Council Watch: Downtown Development
 Alibi V.21 No.10 • March 8-14, 2012 

Council Watch

Downtown Development

The Council breezed through an easy agenda at its Monday, March 5 meeting. The gavel was in Debbie O’Malley’s hand as President Trudy Jones was absent.

The big news happened earlier in the day when Mayor Richard Berry signed into law a redistricting measure that creates a seat on the southwest mesa by eliminating the Downtown core district.

It is likely the plan will end up in court. Opponents argue the change packs the bulk of the city’s minority voters into one district and dilutes the Democrat base.

Sylvia Fuentes, mother of Len Fuentes who was killed during a 2010 domestic violence call, addressed the Council. Jeremy Hollier, the officer who shot Fuentes, was arrested on Sunday, March 4, and charged with assaulting his wife. “If this fine officer can hurt someone he loves, think about the pain he can inflict on someone he doesn’t love—like my son. He killed him,” Fuentes said.

The next meeting is set for 5 p.m. on Monday, March 19, in the Council Chambers in the basement of City Hall. You can also view it on channel 15 GOV-TV.

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Slow Down

Two moratoriums were on the table. One bans significant alterations in and around Downtown until the city finishes working on the area’s sector plan.

The second gives another extension to property owners that have not brought homes into compliance with the zoning code imposed in 1959. The deadline has been extended many times and was set for March 28. The latest extension tacks on three more months.
Both were approved. Councilor O’Malley added an amendment to the Downtown moratorium that allowed businesses with existing permits to continue or finish projects. A special city council meeting is set for 5 p.m. Wednesday, March 28, to discuss the Downtown sector plan.

Councilors said the extension on the zoning compliance gives property owners a little extra time to fix their homes while the city looks at long-term solutions to snags in the code.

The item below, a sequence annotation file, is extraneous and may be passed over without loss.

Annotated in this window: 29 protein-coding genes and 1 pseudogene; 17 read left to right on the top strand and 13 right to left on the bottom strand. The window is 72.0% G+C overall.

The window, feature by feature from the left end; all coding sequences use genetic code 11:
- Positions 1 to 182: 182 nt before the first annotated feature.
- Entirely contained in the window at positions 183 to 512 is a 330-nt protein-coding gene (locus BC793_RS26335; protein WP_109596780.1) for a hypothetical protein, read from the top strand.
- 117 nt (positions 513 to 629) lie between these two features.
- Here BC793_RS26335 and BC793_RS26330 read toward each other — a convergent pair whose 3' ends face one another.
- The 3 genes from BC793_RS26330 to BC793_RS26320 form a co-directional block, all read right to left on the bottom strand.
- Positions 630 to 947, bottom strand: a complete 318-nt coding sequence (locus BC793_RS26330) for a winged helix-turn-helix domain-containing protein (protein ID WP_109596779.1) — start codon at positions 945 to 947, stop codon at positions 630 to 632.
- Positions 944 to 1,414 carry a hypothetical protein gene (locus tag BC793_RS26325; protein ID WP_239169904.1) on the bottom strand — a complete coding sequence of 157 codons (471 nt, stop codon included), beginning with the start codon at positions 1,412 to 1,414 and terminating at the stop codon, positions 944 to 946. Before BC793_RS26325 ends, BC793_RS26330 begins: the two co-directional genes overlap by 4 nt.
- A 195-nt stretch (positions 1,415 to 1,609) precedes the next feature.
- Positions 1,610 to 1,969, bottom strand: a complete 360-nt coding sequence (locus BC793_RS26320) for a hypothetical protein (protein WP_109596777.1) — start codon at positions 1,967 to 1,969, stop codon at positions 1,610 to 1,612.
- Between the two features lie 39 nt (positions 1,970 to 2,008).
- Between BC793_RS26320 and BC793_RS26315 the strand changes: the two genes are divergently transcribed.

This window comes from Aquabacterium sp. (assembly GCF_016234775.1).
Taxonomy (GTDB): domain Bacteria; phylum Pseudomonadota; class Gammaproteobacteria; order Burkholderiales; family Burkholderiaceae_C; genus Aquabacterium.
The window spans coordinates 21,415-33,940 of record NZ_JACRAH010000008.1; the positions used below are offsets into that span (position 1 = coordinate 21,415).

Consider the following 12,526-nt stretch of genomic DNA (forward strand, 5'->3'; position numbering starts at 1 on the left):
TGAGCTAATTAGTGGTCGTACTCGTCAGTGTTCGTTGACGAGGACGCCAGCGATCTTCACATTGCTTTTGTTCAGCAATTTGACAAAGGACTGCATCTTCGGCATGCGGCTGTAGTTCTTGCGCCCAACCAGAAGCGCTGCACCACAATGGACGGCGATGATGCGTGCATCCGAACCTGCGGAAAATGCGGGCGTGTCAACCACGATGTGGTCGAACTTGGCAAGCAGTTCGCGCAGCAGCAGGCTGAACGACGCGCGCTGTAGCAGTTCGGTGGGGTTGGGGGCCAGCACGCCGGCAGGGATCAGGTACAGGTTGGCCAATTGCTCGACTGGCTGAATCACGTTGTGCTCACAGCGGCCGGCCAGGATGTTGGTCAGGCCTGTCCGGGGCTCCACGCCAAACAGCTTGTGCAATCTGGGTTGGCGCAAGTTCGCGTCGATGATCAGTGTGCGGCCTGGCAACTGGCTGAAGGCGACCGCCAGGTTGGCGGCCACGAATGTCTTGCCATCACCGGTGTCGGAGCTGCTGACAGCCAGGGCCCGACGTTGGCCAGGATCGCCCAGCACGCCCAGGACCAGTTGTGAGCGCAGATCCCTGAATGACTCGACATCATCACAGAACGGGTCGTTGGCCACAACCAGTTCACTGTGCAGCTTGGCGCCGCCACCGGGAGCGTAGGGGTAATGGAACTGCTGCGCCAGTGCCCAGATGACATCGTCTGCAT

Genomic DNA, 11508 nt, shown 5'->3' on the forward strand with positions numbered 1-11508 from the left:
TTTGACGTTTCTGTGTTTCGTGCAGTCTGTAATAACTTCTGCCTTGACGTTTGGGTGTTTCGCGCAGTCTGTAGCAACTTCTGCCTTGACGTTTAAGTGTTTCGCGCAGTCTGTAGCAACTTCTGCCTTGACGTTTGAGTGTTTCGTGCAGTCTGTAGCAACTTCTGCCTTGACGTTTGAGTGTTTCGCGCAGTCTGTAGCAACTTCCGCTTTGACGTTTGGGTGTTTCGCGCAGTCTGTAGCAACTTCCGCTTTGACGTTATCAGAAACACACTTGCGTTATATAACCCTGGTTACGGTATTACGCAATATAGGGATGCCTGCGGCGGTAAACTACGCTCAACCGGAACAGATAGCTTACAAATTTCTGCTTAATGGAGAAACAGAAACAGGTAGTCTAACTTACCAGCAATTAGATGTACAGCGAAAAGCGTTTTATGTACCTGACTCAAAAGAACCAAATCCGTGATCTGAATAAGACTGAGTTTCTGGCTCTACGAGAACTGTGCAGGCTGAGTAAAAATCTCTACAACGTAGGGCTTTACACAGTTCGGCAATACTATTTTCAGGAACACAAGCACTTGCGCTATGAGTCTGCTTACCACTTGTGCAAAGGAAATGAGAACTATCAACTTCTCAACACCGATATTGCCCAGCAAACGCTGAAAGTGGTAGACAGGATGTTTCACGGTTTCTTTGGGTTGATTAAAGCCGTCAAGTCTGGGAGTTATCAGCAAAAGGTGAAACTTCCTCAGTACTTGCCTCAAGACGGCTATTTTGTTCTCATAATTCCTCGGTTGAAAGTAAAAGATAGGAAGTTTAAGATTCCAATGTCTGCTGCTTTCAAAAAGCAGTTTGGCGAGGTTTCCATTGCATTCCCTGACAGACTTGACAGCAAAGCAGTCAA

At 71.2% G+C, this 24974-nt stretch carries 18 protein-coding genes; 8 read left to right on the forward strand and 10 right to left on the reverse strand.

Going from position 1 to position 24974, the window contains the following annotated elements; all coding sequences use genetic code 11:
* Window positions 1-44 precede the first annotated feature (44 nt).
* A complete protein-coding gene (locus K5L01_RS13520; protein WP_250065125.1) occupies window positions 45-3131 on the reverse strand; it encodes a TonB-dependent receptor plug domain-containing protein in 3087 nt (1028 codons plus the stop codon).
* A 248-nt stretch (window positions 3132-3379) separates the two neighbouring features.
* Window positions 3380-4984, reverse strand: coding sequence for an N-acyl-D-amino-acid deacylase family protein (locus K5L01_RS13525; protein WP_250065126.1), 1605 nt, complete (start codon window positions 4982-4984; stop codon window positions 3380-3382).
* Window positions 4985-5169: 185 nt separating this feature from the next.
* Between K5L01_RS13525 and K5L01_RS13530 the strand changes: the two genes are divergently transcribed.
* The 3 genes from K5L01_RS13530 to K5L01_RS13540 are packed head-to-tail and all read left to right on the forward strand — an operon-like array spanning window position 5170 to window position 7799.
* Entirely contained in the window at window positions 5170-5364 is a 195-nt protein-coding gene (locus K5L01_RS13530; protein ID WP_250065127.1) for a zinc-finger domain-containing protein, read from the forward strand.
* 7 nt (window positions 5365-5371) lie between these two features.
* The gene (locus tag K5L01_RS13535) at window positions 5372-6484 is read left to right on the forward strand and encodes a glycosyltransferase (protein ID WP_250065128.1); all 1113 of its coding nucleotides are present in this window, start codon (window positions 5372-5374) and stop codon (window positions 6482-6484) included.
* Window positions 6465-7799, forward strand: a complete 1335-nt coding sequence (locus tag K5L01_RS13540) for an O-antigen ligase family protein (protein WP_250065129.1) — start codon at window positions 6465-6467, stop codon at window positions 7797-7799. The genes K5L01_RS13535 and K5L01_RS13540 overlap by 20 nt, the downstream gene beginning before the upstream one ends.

The zoning code was imposed in 1959. People had decades to either remove or convert illegal structures. One citizen spoke out against both moratoriums, saying owners should be able to do what they want with their property. That's true, but 53 years is long enough to give property owners time to bring noncompliant property into the future.
Ring Up

New Cingular Wireless wants to add a cell phone tower to a Public Service of New Mexico electric pole at Balloon Fiesta Field. The company asked the city to lease out a 15-foot by 20-foot plot of ground for an enclosure to house the tower's equipment. The city would receive $2,000 annually for 25 years.
O’Malley sought to defer this seemingly simple item so the city can tweak the contract and talk to some balloonists about whether adding cell phone equipment creates danger for pilots. Good job, Councilor O’Malley, for considering safety factors. The most obvious issue is a balloon getting caught on the tower. Another possible problem is interference with the radios used on and around the field by balloonists. There’s a reason airlines try to get everyone to shut off their cell phones for takeoffs and landings.